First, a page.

Democratic prospects aren’t entirely bleak
In my line of work, I run into more than a few Democrats whose mood swings of late are frankly semi-wild. Last November, when their party won 41 Republican U.S. House seats and took the House majority from the GOP, Democrats were almost giddy, increasingly confident that voters in 2020 would see the error of their ways and make Donald Trump the first American president to be rejected for re-election since George H.W. Bush in 1992.
Lately, however, Democrats are less bullish. The economic news, even with talk of a trade war with China, has been exceptional: The nation has its lowest unemployment rate in a half-century. Hourly earnings are up by 3.2 percent over last year, and U.S. economic growth as well is up by 3.2 percent as in the last quarter. In the Gallup poll, some 91 percent of Republicans approve of President Trump. You’re almost tempted to say to Democrats nervous about next year’s election, “Cheer up. Eventually, things will get worse.”
But history does offer real encouragement for Democrats trying to retire Trump. First, our vote for president is the most personal vote we as citizens cast. We are far more apt to base our vote for a member of Congress or the Senate on specific issues of health care or education or the environment. Because we get an information overload about the presidential nominees — hearing from their colleagues, relatives, classmates and neighbors what kind of a person he or she really is — we get a sense of whether we want that individual in our living rooms and in our lives every day for the next four years.
Here is the polling question I’ve found valuable since it was asked in 1984:
A. I like Ronald Reagan personally, and I mostly approve of his policies.
B. I like Ronald Reagan personally, but I mostly disapprove of his policies.
C. I dislike Ronald Reagan personally, and I mostly disapprove of his policies.
D. I dislike Ronald Reagan personally, but I mostly approve of his policies.
The Democrats’ uphill struggle against the Gipper was evident when about seven out of 10 voters admitted to personally liking Reagan (four of whom mostly approved of his polices and three of whom mostly disapproved).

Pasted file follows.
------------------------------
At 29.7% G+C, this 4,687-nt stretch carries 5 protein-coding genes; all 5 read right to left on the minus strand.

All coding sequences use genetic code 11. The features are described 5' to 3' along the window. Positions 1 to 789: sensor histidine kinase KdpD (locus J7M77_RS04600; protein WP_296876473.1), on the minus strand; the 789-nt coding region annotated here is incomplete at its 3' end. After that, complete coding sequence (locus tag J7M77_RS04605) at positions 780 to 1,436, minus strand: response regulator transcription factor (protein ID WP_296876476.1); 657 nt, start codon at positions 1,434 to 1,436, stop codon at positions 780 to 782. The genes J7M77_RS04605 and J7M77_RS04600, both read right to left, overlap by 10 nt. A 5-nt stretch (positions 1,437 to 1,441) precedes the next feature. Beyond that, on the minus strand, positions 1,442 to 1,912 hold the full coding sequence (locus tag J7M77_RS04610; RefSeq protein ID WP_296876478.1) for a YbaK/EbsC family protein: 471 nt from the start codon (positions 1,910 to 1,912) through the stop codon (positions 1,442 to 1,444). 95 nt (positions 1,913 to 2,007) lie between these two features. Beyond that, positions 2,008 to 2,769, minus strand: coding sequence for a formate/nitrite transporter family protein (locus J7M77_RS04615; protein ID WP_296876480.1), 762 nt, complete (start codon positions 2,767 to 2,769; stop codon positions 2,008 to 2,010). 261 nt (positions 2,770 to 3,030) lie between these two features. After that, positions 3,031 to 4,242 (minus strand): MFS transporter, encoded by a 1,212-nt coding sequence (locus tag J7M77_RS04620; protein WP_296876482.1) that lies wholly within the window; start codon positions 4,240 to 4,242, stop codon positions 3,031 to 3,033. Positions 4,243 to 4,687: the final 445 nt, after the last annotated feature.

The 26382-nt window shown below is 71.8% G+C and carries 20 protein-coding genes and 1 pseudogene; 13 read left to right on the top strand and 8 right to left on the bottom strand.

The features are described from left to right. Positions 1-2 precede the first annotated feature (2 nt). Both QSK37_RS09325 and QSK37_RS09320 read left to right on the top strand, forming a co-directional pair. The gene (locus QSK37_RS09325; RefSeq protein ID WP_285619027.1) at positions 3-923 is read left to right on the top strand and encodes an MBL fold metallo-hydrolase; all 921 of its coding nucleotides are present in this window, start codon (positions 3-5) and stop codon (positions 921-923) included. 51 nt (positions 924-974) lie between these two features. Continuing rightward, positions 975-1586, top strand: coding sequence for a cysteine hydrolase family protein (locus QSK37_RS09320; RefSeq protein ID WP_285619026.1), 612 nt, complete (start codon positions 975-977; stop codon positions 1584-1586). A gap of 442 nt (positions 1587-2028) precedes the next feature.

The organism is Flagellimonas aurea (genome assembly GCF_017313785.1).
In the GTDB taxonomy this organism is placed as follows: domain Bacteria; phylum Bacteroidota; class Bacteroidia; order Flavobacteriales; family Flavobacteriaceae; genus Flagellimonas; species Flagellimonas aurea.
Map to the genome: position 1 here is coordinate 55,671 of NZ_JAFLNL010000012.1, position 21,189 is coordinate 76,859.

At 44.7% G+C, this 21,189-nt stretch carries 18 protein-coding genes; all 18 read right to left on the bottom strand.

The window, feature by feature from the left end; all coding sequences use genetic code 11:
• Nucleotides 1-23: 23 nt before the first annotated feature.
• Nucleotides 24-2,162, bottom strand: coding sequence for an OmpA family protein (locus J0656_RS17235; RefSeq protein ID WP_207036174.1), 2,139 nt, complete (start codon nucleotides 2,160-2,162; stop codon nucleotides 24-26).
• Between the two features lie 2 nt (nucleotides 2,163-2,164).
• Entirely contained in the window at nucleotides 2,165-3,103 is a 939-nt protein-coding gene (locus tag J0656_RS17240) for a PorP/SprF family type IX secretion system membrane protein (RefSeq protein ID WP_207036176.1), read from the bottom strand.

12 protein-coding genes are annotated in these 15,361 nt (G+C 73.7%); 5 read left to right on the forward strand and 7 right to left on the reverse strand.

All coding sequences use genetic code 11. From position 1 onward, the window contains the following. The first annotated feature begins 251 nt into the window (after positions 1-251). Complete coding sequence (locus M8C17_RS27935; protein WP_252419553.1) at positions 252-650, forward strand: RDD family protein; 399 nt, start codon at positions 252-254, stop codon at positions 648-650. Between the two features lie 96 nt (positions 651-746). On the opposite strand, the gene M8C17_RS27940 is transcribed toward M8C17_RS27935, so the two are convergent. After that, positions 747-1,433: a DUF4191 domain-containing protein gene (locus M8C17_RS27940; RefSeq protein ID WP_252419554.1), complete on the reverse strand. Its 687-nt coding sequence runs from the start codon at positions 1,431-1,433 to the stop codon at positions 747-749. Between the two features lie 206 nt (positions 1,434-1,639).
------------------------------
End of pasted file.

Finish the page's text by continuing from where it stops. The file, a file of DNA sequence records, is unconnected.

The task that proved to be impossible was to persuade voters who personally liked Reagan that they could vote against him in November and still like him.
Since then, the question has been asked by The Wall Street Journal/NBC News poll, and the results are, I believe, instructive.
The “like personally” scores of succeeding presidents has been as follows: Barack Obama (2009) 77 percent, George W Bush (2006) 57 percent, Bill Clinton (1996) 57 percent and George H.W. Bush (1991) 78 percent.
But what about Trump? The returns are sobering: “I like Donald Trump personally and approve of most of his policies” (23 percent); “I like Donald Trump personally but disapprove of many of his policies” (6 percent). In short, a smashing fewer than 3 out of 10 voters personally like Trump, while a majority (52 percent) answered that they “don’t like Donald Trump personally and disapprove of many of his policies.”
According to the Gallup poll, only 37 percent of Americans consider President Trump to be “honest and trustworthy,” while 62 percent do not. Is Trump “a person you admire”? Not so for 64 percent of his constituents, while 35 percent think he is.
Is Trump likable? No, responded 62 percent of those asked; only 37 percent find him appealing.
If, in fact, the vote for president is truly the most personal vote Americans cast, then if the Democrats can nominate someone who is not under indictment or detox with above-average honesty, trustworthiness and likability, 2020 could well be, for the party of Jefferson and Jackson, a very good year.
(Shields is a columnist with Creators Syndicate.)